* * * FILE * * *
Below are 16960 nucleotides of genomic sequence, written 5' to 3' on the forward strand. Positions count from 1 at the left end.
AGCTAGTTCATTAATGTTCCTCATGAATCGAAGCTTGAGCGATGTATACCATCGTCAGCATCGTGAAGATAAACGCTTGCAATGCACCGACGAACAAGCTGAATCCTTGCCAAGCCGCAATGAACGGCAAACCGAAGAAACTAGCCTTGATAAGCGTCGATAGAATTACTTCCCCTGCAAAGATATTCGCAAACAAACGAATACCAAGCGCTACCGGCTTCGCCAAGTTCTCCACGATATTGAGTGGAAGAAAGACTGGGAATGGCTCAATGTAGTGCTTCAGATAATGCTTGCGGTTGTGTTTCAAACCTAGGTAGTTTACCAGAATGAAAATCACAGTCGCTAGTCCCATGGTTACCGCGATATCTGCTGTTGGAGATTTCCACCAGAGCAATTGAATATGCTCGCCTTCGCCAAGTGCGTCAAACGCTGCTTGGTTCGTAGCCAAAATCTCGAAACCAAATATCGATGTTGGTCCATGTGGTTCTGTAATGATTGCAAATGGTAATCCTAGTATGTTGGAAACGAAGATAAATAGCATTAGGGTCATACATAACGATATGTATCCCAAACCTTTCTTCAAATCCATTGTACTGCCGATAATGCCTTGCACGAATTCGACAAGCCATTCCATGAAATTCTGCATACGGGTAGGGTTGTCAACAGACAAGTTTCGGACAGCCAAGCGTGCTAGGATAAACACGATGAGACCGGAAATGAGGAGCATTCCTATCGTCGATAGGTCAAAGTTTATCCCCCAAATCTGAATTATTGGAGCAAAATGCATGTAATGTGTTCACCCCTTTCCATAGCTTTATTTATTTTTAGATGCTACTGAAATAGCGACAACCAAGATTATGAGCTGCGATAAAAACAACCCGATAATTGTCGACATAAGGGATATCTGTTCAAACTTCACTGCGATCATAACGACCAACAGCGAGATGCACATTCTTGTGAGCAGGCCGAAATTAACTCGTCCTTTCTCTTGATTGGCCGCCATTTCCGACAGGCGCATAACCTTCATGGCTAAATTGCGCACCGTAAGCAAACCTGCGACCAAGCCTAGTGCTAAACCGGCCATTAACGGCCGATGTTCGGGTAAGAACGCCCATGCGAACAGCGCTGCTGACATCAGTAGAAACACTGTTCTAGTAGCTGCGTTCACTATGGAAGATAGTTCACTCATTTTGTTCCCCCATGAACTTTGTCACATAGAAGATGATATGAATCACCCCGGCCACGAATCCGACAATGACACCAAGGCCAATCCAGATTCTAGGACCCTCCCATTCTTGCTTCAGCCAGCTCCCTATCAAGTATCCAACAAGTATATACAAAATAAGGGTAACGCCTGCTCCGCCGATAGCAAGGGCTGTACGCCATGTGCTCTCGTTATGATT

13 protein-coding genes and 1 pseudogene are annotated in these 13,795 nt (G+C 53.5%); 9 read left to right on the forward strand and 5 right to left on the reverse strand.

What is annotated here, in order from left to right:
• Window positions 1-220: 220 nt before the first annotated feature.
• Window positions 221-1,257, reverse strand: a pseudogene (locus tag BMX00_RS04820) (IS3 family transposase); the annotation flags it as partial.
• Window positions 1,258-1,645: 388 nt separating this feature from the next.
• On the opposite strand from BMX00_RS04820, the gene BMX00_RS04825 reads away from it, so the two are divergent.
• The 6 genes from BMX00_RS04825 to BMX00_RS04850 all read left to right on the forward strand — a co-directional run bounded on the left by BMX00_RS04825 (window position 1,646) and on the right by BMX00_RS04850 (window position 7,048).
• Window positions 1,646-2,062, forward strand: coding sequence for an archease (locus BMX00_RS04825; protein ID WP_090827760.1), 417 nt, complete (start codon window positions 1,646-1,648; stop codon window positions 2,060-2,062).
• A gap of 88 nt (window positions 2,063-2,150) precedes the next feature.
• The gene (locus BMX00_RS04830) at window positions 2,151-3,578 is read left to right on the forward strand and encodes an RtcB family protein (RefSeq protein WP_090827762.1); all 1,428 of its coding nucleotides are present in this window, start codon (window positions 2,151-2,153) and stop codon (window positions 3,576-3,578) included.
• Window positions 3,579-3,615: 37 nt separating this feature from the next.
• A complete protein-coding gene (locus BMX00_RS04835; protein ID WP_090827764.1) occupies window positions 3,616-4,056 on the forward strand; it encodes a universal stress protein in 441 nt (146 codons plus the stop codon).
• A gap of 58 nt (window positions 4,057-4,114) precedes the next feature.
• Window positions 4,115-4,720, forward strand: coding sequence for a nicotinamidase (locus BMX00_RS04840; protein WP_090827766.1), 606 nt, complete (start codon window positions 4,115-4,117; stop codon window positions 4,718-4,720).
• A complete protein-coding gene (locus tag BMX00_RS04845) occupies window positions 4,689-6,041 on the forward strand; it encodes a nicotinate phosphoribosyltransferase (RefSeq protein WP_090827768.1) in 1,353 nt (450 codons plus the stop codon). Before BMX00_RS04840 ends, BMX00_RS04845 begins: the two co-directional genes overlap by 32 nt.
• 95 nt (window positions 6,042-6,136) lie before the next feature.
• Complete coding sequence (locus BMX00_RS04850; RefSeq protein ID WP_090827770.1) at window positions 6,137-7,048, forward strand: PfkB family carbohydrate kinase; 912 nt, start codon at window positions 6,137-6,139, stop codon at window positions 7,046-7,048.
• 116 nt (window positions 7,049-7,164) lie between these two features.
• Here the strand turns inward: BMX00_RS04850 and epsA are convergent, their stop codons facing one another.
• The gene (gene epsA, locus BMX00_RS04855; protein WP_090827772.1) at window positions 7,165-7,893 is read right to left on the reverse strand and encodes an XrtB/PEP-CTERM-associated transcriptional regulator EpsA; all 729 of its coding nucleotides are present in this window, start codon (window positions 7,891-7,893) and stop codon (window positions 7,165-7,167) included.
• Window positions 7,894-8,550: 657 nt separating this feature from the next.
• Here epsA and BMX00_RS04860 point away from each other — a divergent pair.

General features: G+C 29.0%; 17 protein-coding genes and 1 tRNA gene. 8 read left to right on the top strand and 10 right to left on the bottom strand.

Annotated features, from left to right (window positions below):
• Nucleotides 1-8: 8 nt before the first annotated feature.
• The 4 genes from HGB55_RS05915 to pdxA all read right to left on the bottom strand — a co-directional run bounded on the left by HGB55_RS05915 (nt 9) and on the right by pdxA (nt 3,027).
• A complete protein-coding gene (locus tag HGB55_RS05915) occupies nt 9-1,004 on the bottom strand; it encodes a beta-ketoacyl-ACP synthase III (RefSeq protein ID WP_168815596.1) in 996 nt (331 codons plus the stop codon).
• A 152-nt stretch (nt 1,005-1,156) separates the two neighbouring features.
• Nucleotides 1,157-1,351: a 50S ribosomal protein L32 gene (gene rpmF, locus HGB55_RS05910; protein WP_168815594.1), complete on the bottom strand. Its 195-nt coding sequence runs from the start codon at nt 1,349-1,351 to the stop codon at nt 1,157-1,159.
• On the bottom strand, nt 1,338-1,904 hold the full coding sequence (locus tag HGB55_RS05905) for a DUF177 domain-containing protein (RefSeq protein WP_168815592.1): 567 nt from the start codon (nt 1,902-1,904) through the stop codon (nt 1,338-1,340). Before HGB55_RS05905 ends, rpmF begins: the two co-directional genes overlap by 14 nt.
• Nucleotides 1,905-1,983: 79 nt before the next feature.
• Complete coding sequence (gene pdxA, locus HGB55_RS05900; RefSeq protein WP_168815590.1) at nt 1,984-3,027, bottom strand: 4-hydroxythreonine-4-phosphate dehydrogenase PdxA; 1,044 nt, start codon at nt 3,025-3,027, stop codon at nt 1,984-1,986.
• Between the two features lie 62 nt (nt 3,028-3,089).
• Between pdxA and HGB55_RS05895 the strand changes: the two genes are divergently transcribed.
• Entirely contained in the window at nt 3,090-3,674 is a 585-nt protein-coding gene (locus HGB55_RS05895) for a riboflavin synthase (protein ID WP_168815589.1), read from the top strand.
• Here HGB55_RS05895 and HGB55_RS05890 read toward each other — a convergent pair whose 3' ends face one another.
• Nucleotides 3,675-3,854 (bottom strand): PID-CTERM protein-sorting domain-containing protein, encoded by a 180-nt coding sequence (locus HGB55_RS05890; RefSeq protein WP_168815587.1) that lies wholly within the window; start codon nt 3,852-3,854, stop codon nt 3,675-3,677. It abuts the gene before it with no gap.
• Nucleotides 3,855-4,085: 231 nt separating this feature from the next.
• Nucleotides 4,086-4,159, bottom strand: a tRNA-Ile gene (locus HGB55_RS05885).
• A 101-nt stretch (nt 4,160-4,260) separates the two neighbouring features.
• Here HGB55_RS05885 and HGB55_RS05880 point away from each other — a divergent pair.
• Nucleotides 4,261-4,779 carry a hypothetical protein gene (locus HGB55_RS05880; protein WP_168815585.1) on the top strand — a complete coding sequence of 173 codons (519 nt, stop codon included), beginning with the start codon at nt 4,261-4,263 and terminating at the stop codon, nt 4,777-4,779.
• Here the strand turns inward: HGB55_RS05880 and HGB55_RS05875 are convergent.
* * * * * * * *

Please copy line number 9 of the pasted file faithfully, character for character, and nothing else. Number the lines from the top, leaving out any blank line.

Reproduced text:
• The 6 genes from BMX00_RS04825 to BMX00_RS04850 all read left to right on the forward strand — a co-directional run bounded on the left by BMX00_RS04825 (window position 1,646) and on the right by BMX00_RS04850 (window position 7,048).